Chapter

Confiscation and the Courts: Constitutionality and Duration

John Syrett

in The Civil War Confiscation Acts

Published by Fordham University Press

Published in print April 2005 | ISBN: 9780823224890
Published online September 2011 | e-ISBN: 9780823240852 | DOI: http://dx.doi.org/10.5422/fordham/9780823224890.003.0011

Series: Reconstructing America

Confiscation and the Courts: Constitutionality and Duration

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The Supreme Court's decisions on substantive confiscation issues were important for several reasons. The Court's decisions implied, in other words, that had Congress explicitly enacted confiscation beyond the life of the offender, it would have received a sympathetic hearing. James G. Randall, the most important scholar on the history of confiscation, was very critical of Strong's argument and praised Field's dissent. The question of duration of forfeiture was almost as important an issue as that of the second act's constitutionality and was certainly more complicated. The first significant confiscation case involving pardon was perhaps the most remarkable. The Supreme Court's decisions on pardon under the second act were more logical than Chase's in Armstrong, and they generally weakened the goal of those who supported confiscation. The Court could not interpret what Congress had not provided for in the laws.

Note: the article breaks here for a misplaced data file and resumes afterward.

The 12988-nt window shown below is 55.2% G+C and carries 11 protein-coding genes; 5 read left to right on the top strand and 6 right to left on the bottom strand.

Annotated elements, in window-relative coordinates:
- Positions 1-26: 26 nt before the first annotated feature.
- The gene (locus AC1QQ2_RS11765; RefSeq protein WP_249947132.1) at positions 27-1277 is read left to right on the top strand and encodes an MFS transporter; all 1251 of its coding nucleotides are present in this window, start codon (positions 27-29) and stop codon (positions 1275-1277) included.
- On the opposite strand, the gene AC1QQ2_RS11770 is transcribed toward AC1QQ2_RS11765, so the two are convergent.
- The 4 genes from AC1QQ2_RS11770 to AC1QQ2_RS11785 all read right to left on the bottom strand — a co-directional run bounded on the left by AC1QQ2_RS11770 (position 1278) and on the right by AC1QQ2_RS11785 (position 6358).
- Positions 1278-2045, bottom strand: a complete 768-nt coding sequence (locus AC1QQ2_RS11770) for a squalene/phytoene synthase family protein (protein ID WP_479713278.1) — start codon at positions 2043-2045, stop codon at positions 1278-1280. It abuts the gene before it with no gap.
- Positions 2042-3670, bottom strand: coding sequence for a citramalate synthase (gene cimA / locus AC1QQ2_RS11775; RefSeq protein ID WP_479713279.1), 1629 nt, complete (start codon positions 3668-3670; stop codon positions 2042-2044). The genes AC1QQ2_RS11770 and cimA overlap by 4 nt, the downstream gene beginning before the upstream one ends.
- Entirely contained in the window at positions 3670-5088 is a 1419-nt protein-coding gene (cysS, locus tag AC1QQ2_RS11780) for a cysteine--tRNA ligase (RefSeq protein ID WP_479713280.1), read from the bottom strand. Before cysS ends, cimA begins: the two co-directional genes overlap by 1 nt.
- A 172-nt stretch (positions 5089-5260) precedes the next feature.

Keywords: Supreme Court; confiscation; James G. Randall; Strong; Field; Armstrong; pardon

Chapter.  7889 words. 

Subjects: History of the Americas

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